Saturday, January 29, 2011

The Ruckus in the Night

It’s two thirty in the morning and I’m listening to man cry in the hallway. He shakes the door and it sound like loose bolts rattling as someone stomps over plywood. It’s the only noise in the building. The building stays perfectly still as if the structure—the marble floors, the glass panels exposing the five landings, and the metal skeleton holding everything together—was worried about being attacked.
            “Ani mando kahm morando,” he screams. His voice breaks into a castrato tenor, the howl of animal caught in a bear trap. I went to bed early tonight. My new boss likes to note everything I do wrong while I teach. Most teachers are observed once or twice every few months. Carol sits in the back of every one of my classes. She sits in a chair with her space heater humming next to her while she flips through her notebook making tiny critiques in broken English.
            “You spent two minutes explaining the homework, today,” she told me on Monday. “You should only spend one minute.”
            “Okay,” I said. We are the new teacher and supervisor of the new small groups department. We sit in a glass conference room in the library previously used to videotape the students giving speeches in front of a blue screen showing the Statue of Liberty or the Grand Canyon. There are only eight kids, and two classes. We have no set classroom, and we often have to stand quietly in the hallway waiting for one classroom or another to be abandoned. We move around the building like traveling salesman with a product no one wants to buy.
            Carol lived in Los Angeles for one year where she earned a TESOL certificate, the same certificate I earned in a month and a half. Stumbling through her sentences dropping prepositions and clunking words together like a Russian villain in a James Bond movie, she told me the question, “How do you think Harry felt after the baseball game?” was grammatically incorrect. This was how we began Tuesday morning before class.
            “No, it isn’t,” I said chuckling slightly.
            “Then explain it, where is predicate, what is subject of ‘think’ or is ‘think’ not the verb?” she said leaning forward. She jabbed the words at me and I jabbed back.
            “I have a bachelor’s degree in English, and I am telling you it’s correct,” I said standing and drilling each syllable into the page with my finger. t
            “I have degree, too, and you listen to me, I am superior to you,” she said.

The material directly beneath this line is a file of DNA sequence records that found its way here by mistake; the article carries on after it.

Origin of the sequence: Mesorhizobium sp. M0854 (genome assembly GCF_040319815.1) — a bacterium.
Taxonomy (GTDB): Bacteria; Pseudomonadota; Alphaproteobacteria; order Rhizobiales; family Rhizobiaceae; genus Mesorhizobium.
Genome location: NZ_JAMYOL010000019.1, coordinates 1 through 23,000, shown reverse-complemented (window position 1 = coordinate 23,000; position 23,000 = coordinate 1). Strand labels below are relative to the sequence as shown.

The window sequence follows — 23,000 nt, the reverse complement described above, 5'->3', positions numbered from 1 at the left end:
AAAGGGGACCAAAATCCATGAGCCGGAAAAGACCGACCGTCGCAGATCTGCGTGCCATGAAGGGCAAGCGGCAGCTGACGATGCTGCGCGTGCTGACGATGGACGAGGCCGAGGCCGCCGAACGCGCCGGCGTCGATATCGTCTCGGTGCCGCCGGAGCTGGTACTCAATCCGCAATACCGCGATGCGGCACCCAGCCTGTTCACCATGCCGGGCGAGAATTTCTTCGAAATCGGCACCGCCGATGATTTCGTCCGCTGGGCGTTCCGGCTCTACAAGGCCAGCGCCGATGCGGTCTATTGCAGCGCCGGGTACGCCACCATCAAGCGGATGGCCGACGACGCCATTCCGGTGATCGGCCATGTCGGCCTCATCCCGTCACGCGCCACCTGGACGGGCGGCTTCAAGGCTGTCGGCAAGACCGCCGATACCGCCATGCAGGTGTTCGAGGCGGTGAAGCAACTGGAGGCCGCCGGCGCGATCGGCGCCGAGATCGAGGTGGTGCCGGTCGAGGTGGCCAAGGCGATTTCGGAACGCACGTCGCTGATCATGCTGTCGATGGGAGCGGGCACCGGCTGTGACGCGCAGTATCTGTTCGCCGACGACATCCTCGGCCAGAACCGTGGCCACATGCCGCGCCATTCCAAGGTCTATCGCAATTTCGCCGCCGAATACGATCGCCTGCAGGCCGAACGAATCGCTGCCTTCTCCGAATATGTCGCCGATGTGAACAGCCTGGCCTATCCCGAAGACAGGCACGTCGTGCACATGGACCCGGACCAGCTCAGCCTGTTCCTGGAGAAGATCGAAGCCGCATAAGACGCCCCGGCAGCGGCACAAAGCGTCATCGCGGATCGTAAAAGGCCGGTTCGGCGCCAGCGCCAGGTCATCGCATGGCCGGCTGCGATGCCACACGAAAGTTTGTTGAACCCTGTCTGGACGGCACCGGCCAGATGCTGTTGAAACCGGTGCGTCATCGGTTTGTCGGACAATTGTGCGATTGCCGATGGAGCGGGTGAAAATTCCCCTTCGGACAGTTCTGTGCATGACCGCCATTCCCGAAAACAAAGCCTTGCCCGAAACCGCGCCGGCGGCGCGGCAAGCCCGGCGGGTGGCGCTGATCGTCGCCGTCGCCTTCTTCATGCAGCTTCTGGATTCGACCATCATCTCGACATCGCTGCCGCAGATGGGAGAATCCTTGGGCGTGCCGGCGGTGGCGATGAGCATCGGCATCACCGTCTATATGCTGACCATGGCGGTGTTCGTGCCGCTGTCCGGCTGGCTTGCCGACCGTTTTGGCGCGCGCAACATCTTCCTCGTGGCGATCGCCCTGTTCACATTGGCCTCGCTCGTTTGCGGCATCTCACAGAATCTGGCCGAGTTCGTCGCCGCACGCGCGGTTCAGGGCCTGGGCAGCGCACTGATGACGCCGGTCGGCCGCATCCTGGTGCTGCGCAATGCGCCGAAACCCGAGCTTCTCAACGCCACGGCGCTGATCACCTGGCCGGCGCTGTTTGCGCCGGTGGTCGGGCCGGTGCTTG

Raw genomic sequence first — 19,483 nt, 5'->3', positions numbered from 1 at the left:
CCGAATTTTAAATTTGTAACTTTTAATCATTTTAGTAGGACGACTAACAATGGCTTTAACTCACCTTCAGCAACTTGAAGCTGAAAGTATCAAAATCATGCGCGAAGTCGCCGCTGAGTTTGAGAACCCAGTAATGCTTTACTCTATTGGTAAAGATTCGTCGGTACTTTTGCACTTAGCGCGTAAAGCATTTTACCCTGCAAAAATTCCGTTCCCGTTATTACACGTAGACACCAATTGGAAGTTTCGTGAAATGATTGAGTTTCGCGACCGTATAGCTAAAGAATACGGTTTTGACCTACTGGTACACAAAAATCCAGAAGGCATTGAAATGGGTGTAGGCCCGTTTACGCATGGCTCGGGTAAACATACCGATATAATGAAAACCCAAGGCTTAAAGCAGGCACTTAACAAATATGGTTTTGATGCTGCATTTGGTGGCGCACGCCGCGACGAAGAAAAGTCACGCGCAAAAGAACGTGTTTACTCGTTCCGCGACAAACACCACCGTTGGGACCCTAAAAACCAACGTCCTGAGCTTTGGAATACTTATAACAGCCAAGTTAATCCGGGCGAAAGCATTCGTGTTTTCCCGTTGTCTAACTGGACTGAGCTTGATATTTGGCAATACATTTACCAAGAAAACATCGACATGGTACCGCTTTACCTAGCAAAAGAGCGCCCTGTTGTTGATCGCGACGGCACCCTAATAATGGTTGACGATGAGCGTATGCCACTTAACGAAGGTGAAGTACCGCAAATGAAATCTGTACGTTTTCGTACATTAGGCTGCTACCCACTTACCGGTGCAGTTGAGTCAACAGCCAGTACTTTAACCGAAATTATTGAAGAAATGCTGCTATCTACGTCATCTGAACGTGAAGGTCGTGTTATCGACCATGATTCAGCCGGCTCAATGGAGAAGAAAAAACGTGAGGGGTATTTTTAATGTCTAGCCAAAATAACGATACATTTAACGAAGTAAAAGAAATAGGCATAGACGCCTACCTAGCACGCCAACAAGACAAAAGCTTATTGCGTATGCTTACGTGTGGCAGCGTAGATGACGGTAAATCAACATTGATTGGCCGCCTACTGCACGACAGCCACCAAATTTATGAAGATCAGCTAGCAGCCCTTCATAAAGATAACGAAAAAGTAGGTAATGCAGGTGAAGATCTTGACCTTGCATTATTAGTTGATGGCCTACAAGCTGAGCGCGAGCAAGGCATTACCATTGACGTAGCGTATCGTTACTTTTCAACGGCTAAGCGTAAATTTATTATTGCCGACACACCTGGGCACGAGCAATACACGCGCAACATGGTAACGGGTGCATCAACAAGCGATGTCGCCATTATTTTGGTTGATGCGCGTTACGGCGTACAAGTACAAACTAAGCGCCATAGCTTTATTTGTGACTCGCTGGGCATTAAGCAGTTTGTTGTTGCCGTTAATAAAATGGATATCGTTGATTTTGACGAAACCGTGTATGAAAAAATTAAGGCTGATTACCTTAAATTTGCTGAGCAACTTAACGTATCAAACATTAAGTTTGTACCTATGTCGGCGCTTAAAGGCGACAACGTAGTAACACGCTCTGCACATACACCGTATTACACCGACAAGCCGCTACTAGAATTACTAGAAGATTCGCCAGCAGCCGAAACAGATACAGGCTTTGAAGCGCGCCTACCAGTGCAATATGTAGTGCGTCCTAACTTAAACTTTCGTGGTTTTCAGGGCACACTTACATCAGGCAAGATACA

“I will not be disrespected, and this whole I’m your superior thing, “ I began, “isn’t going to work on me. It’s just going to make me angry.”
            She scrunched up her face. Her eyes sucked into little slits while she glared at me. A kid ran into the glass wall and the glass pane shook like a snapping linen sheet.
            “Why do you get so angry?” she asked tilting her head, her eyes opening slightly. She sniffled, and ran a hand across her cheek, and I sat down.
            “You disrespected me, Carol, asking me that, it’s a common expression,” I said. I was glad she didn’t press further. I had no answer for why it was correct; I just knew it was. I took a deep breath, and Carol looked at the question again.
            “Oh, I understand,” she said and handed me back the paper.
The night outside my window is silent. It’s a deafening silence that contrasts against the noise in the hallway like a note, a bass line, tucked down beneath the layers of melody and percussion in a song, a little rhythm you try to hear like a whisper and then can’t get out of your head. I hear a door creak open above me, and then it slides shut in a tiptoe. If this were America I’d be in the hallway, pulling this kid out the door and hurting him in the street. I don’t think I’d be alone either. But the man in the hallway speaks more Korean than anyone in the building, and it’d be hard to explain to the Korean police why I was hitting him. It’d be even harder to explain to my work—the work that pays for my apartment and bills, and pays well enough to keep me fed and clothed—why my knuckles are cut up.
            He screams and rattles the door. He fights with the door like a prisoner fighting with his cell. I keep waiting for someone to do something. I’m certain he’s here, slurring his words and panting, because of a woman. In the pauses between his machine gun bursts I can hear her growl in a forceful whisper through the door. Like most women under the age of 25—and I assume she’s that young because of this—she probably loves the attention, the thought that she’s so seductive and alluring that she’s driven this man crazy. They battle each other in Korean and I’m standing by my knives and pots in the dark. For country that demands all of their men serve in the military, I find it odd they perform these embarrassing dramas so openly. Carol and I were walking home from work yesterday, she told me about Jesus and how she loved church, and I choked on my stifled laughs. A woman was stomping her foot, crying to her man at the bus stop. Shannon kept talking without looking over. I asked her what was going on, and she squinted before looking at the small scene. "Nothing," she said, and then continued preaching the word of the Lord.
            I’m standing by the door now. I hope someone comes out, I hope I don’t have to deal with this screaming man. His voice whirls around the small landing. It rocks and punches and howls. Then it stops. I hear him sob into a whisper. His knees clunk against the floor like two ball-peen hammers pressing against stone. His every movement echoes through the thin walls, and I go to sit down. As I sit, he takes in a large gust of air. He pants his way up the octave scale preparing to scream. He starts on ‘do,’ now ‘ray,’ now ‘me,’ and I’m fighting with the lock as he gets to ‘fa.’ The door flies open as if the hinges burst off and I’m walking at him like a gorilla.